The Analytics Edge
The Analytics Edge provides a unified, insightful, modern and entertaining treatment of analytics. The book covers the science of using data to build models, improve decisions, and ultimately add value to institutions and individuals. The philosophical underpinnings of the book are that real world problems are usually complex and often will defined; they do not come with labels, meaning that they are not necessarily regression problems or optimization problems. The only objective reality is data, which itself may be incomplete and of questionable quality, and the role of models is to facilitate the solution of real world problems. Problems and data play a leading role in this book, while models play an essential but supporting role.
A Non-Random Walk Down Wall Street
For over half a century, financial experts have regarded the movements of markets as a random walk — unpredictable meanderings akin to a drunkard's unsteady gait — and this hypothesis has become a cornerstone of modern financial economics and many investment strategies. Here Andrew W. Lo and A. Craig MacKinlay put the Random Walk Hypothesis to the test In this volume, which elegantly integrates their most important articles, Lo and MacKinlay find that markets are not completely random after all, and that predictable components do exist in recent stock and bond returns. Their book provides a state-of-the-art account of the techniques for detecting predictabilities and evaluating their statistical and economic significance, and offers a tantalizing glimpse into the financial technologies of the future.
The Econometrics of Financial Markets
The past twenty years have seen an extraordinary growth in the use of quantitative methods in financial markets. Finance professionals now routinely use sophisticated statistical techniques in portfolio management, proprietary trading, risk management, financial consulting, and securities regulation. This graduate-level textbook is intended for PhD students, advanced MBA students, and industry professionals interested in the econometrics of financial modeling. The book covers the entire spectrum of empirical finance, including: the predictability of asset returns, tests of the Random Walk Hypothesis, the microstructure of securities markets, event analysis, the Capital Asset Pricing Model and the Arbitrage Pricing Theory, the term structure of interest rates, dynamic models of economic equilibrium, and nonlinear financial models such as ARCH, neural networks, statistical fractals, and chaos theory.
The Industrial Organization and Regulation of the Securities Industry (National Bureau of Economic Research Conference Report)
The regulation of financial markets has for years been the domain of lawyers, legislators, and lobbyists. In this unique volume, experts in industrial organization, finance, and law, as well as members of regulatory agencies and the securities industry, examine the securities industry from an economic viewpoint.
Ten original essays address topics including electronic trading and the "virtual"stock exchange; trading costs and liquidity on the London and Tokyo Stock Exchanges and in the German and Japanese government bond markets; international coordination among regulatory agencies; and the impact of changing margin requirements on stock prices, volatility, and liquidity.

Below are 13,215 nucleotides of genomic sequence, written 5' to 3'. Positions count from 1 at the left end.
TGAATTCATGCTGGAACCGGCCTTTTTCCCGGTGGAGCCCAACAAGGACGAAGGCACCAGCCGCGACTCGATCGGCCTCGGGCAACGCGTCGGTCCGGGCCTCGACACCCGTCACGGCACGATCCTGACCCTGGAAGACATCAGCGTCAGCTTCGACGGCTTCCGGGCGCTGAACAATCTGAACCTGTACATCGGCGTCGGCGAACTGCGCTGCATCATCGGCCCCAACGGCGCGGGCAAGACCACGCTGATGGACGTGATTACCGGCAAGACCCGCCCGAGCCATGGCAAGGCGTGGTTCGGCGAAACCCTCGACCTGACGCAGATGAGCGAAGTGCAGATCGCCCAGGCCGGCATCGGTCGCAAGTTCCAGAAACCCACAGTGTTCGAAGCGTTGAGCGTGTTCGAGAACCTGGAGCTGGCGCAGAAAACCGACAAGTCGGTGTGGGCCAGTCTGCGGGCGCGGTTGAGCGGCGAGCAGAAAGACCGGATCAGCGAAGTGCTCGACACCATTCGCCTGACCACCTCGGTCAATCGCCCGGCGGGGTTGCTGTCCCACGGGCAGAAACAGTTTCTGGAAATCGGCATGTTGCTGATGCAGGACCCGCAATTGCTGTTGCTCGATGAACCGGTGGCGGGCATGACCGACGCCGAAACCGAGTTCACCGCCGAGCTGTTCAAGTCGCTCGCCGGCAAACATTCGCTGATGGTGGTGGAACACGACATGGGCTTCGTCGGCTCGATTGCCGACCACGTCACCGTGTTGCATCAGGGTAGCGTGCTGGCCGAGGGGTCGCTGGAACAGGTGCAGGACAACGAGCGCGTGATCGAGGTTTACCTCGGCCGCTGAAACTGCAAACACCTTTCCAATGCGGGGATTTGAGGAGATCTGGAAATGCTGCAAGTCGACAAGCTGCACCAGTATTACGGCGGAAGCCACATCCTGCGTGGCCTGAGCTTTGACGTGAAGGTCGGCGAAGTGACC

Market Efficiency: Stock Market Behaviour in Theory and Practice (International Library of Critical Writings in Economics)
The efficient markets hypothesis is one of the most controversial and hotly contested ideas in all the social sciences. It is disarmingly simply to state, has far-reaching consequences for academic pursuits and business practice, and yet is surprisingly resilient to empirical proof or refutation. Even after three decades of research and literally thousands of journal articles, economists have not yet reached a consensus about whether markets - particularly financial markets - are efficient or not. These two volumes bring together the most influential articles surrounding the efficient markets hypothesis debate, from Paul Samuelson's pathbreaking proof that properly anticipated prices fluctuate randomly to Fischer Black's study of noise traders, from Eugene Fama's empirical implementation of the efficient markets hypothesis to Robert Merton's analysis of stock price volatility.
Designing & Managing the Supply Chain
David Simchi-Levi, Philip Kaminsky, and Edith Simchi-Levi
Supply chain management, both in industry and in academia, has grown rapidly over the past several years mainly due to an increase in corporate goals of reducing manufacturing costs and the savings that come from planning and managing the supply chain effectively. Most textbooks do not include models and decision support systems robust enough for industry. Designing and Managing the Supply Chain: Concepts, Strategies, and Cases, 2/e by Simchi-Levi, Kaminsky and Simchi-Levi discusses the problems, models and concepts derived from issues related to effective supply chain management. This text is suitable for both academic study and practicing professionals. While many core supply chain management issues are interrelated, the authors have tried to make each chapter as self-contained as possible so that the reader can refer directly to chapters covering topics of interest. Each chapter utilizes case studies and numerous examples. Mathematical and technical sections can be skipped without loss of continuity. The accompanying CD-ROM also provides two simulations, the Computerized Beer Game and the Risk Pool Game and a computerized tool, new to this edition, for developing and executing supply chain contracts. These packages help illustrate many of the concepts discussed.